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post #17 of 18 Old 04-25-2014, 12:42 PM
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Originally Posted by Seegs108 View Post

Christopher Nolan still shoots anamorphically too. Though his most recent movies have been shot many different ways (IMAX, Super 70) but most is true anamorphic.

And as a DP, he's darn good with it! Gorgeous work.
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post #18 of 18 Old 04-28-2014, 05:41 PM
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Originally Posted by chrisreeves View Post

John - I was rummaging through a drawer a few minutes ago and came across my D-Theater tapes. Two of them in fact do say "2.35:1 Anamorphic Widescreen" - those titles are Gosford Park and U-571. My other three titles say "HDTV 1080i 16:9"

You're positive these tapes aren't encoded with more vertical lines than blu-ray? Everything you said made sense. I'm just noticing what the back of my tape cases say.

Yup. positive. HD resolution is fixed at 1920 x 1080 in a 16:9 shape. If you try and use all of those pixels for a 2.40:1 movie, you would end up with an anamorphically stretched image and everything too tall and skinny. There isn't a display on the market that would know what to do with that (other than a projector with an anamorphic lens). If the display just passed the anamorphic image unchanged, I can just image the complaints JVC would have gotten!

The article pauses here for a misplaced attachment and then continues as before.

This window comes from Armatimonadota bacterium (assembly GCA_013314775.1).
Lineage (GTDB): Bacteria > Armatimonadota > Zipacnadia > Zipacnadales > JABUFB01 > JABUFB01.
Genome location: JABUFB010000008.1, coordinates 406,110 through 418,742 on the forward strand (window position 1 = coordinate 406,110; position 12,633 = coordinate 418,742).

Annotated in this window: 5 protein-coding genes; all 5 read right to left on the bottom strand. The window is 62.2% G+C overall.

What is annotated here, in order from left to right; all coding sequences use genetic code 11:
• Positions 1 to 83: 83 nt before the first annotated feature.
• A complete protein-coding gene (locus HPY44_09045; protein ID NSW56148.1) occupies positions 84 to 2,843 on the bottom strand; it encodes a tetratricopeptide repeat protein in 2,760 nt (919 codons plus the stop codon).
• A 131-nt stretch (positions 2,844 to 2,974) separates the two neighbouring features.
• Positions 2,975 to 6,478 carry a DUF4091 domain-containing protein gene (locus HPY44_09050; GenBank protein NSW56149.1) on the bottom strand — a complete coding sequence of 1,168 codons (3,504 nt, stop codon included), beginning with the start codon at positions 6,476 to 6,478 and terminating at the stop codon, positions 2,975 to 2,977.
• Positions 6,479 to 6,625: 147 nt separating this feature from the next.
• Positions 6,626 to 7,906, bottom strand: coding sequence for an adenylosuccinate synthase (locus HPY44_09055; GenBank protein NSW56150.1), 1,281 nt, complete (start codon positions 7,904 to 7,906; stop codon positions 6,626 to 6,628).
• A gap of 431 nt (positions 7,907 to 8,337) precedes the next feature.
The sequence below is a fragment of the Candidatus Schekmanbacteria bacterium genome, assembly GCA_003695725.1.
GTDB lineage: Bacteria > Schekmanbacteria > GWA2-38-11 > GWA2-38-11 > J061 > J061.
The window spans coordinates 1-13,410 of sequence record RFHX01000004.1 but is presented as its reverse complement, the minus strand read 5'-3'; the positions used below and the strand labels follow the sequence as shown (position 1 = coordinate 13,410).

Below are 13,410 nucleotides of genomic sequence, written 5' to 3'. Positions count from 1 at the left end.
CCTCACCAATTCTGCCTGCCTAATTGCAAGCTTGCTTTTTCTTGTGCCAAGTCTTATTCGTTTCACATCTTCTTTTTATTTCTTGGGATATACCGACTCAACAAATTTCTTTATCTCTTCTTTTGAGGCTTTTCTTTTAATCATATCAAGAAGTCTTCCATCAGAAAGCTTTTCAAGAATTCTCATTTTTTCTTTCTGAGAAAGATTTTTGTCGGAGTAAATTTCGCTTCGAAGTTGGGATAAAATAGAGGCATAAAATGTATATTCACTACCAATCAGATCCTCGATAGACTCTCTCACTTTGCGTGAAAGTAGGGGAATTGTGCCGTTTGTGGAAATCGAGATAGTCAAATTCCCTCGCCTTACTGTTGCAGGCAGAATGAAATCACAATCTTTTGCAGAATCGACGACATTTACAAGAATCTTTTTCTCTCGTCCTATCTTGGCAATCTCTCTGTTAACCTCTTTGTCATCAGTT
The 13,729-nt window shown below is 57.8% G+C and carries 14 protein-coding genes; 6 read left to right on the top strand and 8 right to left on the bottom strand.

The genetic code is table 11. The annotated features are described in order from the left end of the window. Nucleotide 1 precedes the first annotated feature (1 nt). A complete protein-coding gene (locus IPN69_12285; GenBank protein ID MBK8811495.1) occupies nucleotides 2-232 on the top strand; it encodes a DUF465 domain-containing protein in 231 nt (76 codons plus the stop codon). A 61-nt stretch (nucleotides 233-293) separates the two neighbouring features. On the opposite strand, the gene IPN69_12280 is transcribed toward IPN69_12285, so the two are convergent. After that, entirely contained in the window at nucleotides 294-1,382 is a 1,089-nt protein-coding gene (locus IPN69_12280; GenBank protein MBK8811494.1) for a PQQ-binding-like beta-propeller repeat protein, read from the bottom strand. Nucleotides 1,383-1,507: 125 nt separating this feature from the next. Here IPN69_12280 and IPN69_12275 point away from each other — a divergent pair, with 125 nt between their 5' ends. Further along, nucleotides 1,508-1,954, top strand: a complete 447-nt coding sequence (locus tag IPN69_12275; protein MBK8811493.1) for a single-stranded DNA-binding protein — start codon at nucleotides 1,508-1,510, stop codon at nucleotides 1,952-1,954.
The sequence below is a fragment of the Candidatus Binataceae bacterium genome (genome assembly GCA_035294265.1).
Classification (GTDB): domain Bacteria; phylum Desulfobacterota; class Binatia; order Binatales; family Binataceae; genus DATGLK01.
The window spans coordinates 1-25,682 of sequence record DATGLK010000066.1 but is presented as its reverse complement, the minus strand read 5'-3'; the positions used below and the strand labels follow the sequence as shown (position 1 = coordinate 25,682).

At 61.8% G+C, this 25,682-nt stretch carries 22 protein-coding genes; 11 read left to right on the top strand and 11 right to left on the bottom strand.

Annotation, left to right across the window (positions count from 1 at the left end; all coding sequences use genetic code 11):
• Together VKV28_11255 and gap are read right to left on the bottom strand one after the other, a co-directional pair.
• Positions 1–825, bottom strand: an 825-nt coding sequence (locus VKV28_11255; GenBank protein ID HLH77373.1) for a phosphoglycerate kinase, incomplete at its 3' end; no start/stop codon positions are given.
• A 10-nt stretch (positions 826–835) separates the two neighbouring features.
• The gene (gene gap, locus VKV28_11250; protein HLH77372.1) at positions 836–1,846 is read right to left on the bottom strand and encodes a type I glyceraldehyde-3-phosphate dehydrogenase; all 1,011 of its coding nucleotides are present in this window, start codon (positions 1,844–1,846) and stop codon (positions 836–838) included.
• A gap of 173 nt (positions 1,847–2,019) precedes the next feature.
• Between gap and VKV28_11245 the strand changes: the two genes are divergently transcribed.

As I mentioned before, we are trying to get studios to do exactly what you are suggesting. But again, there needs to be an application. At this exact moment, the only application for 1920 x 1080 anamorphic 2.40:1 is either a) a projector equipped with an anamorphic lens, or b) a 21:9 native display. Part of the strategy we are working on with the studios and display manufacturers is to incorporate the extra 33% resolution anamorphic provides for 4K displays. Right now a 4K display will just upscale a 2.40:1 film on Blu-ray from 1920 x 810. With our MFE process being able to store an anamorphic version of the film on the same Blu-ray, a 4K display can then upscale from 1920 x 1080 instead of 1920 x 810. The image will still be letterboxed, but will a full 33% additional resolution for 2.40:1 films on the 4K display. If you think about it, it's much the same as going from 720P to 1080P.